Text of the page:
Friday, February 10, 2012
John Entwistle Acoustic Bass solo
John Alec Entwistle (9 October 1944 – 27 June 2002) was an English bass guitarist, songwriter, singer, horn player, and film and record producer who was best known as the bass player for the rock band The Who. His aggressive lead sound influenced many rock bass players. He was inducted into the Rock and Roll Hall of Fame as a member of the Who in 1990.
Entwistle's lead instrument approach used pentatonic lead lines, and a then-unusual trebly sound ("full treble, full volume") created by roundwound RotoSound steel bass strings. He had a collection of over 200 instruments by the time of his death, reflecting the different brands he used over his career: Fender, Danelectro, and Rickenbacker basses in the 1960s, Gibson and Alembic basses in the 1970s, Warwick in the 1980s, and Status all-Carbon fibre basses in the 1990s. In 2011, a Rolling Stone reader poll selected him as the #1 rock bassist of all time.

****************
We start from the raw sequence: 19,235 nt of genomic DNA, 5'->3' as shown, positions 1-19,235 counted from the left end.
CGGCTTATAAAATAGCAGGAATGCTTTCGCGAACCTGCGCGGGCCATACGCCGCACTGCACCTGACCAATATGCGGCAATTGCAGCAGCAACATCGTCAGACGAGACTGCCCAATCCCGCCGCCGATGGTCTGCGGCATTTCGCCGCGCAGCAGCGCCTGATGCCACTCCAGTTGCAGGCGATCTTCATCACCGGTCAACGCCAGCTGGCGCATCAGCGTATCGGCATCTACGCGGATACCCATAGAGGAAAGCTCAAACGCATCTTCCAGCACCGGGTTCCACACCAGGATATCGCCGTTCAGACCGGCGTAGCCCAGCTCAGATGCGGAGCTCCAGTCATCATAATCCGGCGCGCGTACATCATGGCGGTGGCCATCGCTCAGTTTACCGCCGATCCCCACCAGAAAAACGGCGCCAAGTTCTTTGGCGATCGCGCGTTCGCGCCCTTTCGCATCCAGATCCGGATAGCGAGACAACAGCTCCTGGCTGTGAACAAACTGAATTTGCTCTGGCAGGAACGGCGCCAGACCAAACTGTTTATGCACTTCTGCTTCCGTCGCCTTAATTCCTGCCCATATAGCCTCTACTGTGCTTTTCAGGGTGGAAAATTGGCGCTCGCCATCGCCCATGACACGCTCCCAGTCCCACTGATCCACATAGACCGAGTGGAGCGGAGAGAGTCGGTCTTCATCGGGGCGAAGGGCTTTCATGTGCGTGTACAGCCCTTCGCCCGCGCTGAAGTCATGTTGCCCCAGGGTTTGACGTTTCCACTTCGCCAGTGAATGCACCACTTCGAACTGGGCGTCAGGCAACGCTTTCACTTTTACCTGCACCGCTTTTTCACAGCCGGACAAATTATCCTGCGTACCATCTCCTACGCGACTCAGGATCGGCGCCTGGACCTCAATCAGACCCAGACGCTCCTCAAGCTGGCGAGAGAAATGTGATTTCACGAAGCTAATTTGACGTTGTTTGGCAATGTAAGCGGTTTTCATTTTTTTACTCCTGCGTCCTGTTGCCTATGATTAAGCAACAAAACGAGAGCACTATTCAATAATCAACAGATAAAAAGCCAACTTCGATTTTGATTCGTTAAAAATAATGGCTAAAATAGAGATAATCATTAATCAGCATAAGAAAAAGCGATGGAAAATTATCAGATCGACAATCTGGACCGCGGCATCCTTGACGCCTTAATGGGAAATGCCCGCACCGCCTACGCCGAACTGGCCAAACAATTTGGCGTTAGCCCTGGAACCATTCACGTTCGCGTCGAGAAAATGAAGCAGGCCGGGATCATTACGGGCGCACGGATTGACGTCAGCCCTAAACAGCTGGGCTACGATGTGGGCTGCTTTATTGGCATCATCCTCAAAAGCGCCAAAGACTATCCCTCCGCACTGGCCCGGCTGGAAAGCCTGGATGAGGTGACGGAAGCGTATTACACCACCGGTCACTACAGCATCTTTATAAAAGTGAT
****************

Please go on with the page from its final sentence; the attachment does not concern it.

Entwistle died in hotel room 658 at the Hard Rock Hotel and Casino in Las Vegas on 27 June 2002 one day before the scheduled first show of The Who's 2002 US tour. He had gone to bed that night with a stripper/groupie, Alycen Rowse, who woke at 10 am to find Entwistle cold and unresponsive. The Clark County medical examiner determined that death was due to a heart attack induced by cocaine. His funeral was held at Saint Edward's Church in Stow-on-the-Wold, Gloucestershire, England, on 10 July 2002. He was cremated and his ashes were buried privately. A memorial service was held on 24 October 2002 at St. Martin-in-the-Fields, Trafalgar Square, London. Entwistle's enormous collection of guitars and basses was auctioned at Sotheby's in London by his son, Christopher Entwistle, to meet anticipated duties on his father's estate. Joy Division/New Order bassist Peter Hook is among those who acquired some of Entwistle's basses at the auction.
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